I’m not overly worried. The GOP’s closing the gap on the generic ballot and seeing a surge in strong recruits for congressional challenges, which means the current Congress is probably as blue as it’ll be for awhile. If they don’t have the votes to make us choke on single-payer now, they likely never will. Even so, that’s what the liberal wing is planning, as our friend who helped ruin the subprime industry is candid enough to admit here. No wonder the House wants to backload the costs of ObamaCare. That’s obviously designed to give the left a chance to say “it’s working!” during the first five years while expenses are low and use the momentum to push for expansion.

And what if the final bill ends up dropping a public insurance option altogether? Don’t celebrate just yet:

If Obamacare is enacted without a new surtax, its immense costs will lead to tax increases soon enough. If it is enacted without a public plan, the federal government will nonetheless be paying a bigger and bigger share of a larger and larger number of people’s health-insurance bills. What we have here, in other words, are amendments that change the speed rather than the direction of the legislation.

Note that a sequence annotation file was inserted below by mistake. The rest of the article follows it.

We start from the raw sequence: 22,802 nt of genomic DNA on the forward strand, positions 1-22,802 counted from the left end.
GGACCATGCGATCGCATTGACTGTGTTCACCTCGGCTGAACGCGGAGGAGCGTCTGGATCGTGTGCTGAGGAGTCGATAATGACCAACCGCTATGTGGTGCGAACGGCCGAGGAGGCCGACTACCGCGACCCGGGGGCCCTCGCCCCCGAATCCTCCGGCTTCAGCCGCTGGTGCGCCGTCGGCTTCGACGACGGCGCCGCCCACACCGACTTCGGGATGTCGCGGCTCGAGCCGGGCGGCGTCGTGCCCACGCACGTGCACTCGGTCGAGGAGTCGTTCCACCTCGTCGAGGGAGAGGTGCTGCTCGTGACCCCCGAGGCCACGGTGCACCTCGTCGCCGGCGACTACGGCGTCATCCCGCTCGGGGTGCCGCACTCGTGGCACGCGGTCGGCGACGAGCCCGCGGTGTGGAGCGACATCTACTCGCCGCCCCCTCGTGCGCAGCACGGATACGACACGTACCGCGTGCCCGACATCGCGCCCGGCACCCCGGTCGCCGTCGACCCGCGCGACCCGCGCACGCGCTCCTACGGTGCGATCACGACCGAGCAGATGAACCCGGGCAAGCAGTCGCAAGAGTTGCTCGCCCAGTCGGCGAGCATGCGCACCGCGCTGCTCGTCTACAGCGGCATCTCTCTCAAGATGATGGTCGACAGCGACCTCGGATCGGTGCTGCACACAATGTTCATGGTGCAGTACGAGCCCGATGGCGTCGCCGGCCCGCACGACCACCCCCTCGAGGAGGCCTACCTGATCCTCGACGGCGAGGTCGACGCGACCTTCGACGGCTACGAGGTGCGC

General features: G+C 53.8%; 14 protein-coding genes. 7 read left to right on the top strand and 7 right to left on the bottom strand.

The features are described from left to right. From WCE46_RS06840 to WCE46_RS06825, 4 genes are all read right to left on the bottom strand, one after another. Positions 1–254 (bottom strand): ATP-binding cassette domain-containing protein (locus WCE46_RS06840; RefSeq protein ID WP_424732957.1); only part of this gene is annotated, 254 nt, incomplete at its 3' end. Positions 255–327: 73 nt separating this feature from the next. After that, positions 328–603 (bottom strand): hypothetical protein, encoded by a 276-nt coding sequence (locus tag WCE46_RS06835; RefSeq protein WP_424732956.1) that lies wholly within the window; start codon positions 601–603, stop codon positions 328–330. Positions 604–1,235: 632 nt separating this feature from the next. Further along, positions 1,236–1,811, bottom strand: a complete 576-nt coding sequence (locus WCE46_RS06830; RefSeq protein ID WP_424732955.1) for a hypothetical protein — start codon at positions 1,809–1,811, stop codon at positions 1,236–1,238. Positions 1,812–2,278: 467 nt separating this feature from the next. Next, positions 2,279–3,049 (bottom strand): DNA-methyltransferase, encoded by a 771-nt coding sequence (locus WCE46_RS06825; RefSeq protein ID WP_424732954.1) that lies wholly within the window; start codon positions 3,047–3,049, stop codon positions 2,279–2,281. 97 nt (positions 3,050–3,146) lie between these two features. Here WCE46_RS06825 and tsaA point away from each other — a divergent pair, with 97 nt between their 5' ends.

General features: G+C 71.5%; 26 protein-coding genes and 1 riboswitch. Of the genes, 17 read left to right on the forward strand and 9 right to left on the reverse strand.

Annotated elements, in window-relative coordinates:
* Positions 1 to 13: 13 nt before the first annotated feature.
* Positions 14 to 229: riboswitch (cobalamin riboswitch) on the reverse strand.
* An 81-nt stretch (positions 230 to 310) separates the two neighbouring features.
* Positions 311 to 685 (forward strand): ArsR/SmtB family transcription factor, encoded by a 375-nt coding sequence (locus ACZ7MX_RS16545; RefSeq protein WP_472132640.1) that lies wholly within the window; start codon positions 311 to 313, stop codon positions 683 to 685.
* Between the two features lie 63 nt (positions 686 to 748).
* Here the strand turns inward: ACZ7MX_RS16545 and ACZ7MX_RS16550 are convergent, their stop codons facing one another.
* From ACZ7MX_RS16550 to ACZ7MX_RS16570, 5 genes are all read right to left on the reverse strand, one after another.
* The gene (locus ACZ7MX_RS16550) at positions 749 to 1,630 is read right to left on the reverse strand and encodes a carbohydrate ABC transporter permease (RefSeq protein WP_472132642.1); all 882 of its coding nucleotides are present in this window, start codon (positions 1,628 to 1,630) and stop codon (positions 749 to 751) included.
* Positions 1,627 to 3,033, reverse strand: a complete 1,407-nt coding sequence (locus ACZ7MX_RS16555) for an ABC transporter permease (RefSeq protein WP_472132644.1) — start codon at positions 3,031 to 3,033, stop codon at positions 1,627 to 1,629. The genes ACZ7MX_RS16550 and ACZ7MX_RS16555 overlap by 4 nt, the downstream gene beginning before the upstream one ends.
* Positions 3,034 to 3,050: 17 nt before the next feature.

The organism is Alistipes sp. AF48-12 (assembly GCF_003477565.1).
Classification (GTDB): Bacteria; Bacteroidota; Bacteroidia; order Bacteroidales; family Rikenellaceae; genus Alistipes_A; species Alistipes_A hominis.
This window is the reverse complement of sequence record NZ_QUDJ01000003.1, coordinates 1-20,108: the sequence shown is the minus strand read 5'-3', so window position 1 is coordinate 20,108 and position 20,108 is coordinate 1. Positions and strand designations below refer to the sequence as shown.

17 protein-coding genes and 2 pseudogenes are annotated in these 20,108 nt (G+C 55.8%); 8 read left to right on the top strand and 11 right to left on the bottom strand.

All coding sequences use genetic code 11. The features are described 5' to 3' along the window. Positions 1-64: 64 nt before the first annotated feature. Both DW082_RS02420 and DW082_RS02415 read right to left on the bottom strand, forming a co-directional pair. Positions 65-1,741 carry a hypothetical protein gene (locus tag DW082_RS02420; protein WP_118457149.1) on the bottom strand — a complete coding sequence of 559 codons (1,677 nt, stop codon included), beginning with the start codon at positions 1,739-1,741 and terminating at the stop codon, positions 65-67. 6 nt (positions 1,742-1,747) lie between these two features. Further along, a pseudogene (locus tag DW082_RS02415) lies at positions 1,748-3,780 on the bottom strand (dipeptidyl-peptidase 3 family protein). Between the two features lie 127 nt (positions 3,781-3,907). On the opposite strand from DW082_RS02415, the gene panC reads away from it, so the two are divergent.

And it is premature to celebrate even a modest victory. The public option may yet resurface in a new guise. Senate majority leader Harry Reid, in his usual bumbling way, has previewed the subterfuge: “We’re going to have some type of public option, call it ‘co-op,’ call it what you want.” Changing the name on the government-run option will not make it any less government-run. Conservative arguments have made great headway in making the Democrats defensive about a public plan. But removing a single objectionable feature from Obamacare does not make the overall package any less intrusive or ineffective. It’s still a pig, even if the Democrats have started taking out their lipstick.

The co-ops are just a trojan horse towards Frank’s end. Make sure everyone knows it.